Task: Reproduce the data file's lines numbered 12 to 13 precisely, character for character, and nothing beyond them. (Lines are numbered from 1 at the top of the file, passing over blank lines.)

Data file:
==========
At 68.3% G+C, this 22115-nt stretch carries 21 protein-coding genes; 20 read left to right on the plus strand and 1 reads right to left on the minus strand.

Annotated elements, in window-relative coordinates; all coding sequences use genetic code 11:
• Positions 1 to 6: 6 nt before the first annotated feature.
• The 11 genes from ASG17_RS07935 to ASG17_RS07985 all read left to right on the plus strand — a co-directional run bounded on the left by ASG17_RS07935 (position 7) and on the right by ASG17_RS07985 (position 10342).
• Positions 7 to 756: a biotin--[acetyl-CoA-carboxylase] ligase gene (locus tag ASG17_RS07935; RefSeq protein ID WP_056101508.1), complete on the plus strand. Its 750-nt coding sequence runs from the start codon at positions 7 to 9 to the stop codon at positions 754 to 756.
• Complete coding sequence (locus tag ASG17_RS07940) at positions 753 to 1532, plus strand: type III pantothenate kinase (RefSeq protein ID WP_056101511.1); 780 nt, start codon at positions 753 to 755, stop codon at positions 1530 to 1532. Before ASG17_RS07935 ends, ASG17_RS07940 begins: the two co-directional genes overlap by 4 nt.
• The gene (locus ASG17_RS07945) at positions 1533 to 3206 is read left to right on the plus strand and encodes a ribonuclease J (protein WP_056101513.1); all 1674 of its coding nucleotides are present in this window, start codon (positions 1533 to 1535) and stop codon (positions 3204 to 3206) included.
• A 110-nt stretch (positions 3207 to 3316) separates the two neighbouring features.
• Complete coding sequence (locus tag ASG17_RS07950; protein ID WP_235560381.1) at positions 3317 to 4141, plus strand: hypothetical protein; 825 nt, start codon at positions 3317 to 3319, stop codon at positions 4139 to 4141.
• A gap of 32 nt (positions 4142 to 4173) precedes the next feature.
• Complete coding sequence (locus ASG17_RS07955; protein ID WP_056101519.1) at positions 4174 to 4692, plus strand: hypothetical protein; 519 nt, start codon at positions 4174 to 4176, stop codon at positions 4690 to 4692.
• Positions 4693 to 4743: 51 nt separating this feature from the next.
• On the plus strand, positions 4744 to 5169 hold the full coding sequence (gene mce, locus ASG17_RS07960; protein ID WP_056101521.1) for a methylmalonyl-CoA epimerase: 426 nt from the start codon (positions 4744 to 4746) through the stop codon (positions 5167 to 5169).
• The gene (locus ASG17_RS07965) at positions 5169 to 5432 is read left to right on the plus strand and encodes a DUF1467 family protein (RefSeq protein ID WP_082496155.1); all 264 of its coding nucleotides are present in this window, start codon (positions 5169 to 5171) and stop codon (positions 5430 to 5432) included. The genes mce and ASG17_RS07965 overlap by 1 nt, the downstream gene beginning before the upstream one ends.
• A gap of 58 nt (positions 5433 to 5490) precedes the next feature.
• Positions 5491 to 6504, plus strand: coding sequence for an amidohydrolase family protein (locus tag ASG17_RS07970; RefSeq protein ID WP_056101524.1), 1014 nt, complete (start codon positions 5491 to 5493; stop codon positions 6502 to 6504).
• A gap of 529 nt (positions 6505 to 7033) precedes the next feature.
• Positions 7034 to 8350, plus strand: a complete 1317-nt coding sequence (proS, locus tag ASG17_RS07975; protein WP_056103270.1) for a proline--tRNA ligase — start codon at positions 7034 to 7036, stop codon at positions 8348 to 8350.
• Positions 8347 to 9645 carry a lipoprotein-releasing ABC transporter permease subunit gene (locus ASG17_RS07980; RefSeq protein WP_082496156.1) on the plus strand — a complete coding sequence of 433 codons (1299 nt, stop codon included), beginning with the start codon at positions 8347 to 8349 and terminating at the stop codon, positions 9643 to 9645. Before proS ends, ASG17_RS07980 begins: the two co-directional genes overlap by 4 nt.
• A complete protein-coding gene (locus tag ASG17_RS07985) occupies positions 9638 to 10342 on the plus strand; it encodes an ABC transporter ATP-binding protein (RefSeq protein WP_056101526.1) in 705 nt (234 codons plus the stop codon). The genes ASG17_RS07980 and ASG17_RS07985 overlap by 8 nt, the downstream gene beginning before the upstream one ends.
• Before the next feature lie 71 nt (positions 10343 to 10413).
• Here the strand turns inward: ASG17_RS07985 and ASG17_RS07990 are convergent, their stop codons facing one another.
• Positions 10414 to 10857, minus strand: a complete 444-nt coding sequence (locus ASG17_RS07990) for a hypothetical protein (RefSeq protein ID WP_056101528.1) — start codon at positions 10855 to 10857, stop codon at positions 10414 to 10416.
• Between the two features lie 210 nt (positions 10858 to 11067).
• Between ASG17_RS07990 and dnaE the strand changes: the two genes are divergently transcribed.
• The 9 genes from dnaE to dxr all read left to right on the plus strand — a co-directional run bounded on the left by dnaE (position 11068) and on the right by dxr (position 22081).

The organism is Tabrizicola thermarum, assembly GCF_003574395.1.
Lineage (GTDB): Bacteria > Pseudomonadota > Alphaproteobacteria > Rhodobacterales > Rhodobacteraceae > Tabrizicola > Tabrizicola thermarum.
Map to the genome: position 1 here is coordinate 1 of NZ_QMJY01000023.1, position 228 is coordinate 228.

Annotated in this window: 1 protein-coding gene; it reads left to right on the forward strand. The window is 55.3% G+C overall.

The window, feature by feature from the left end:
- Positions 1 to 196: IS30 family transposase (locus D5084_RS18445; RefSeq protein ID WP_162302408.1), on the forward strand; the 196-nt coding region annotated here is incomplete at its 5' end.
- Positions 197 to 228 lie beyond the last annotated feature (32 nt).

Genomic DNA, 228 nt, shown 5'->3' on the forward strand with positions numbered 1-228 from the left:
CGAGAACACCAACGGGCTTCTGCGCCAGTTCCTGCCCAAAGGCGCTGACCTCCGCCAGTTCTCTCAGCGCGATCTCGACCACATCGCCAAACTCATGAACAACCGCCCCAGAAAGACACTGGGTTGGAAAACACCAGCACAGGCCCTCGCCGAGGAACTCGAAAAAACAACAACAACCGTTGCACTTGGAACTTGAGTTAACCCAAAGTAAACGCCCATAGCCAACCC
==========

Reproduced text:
• Positions 4693 to 4743: 51 nt separating this feature from the next.
• On the plus strand, positions 4744 to 5169 hold the full coding sequence (gene mce, locus ASG17_RS07960; protein ID WP_056101521.1) for a methylmalonyl-CoA epimerase: 426 nt from the start codon (positions 4744 to 4746) through the stop codon (positions 5167 to 5169).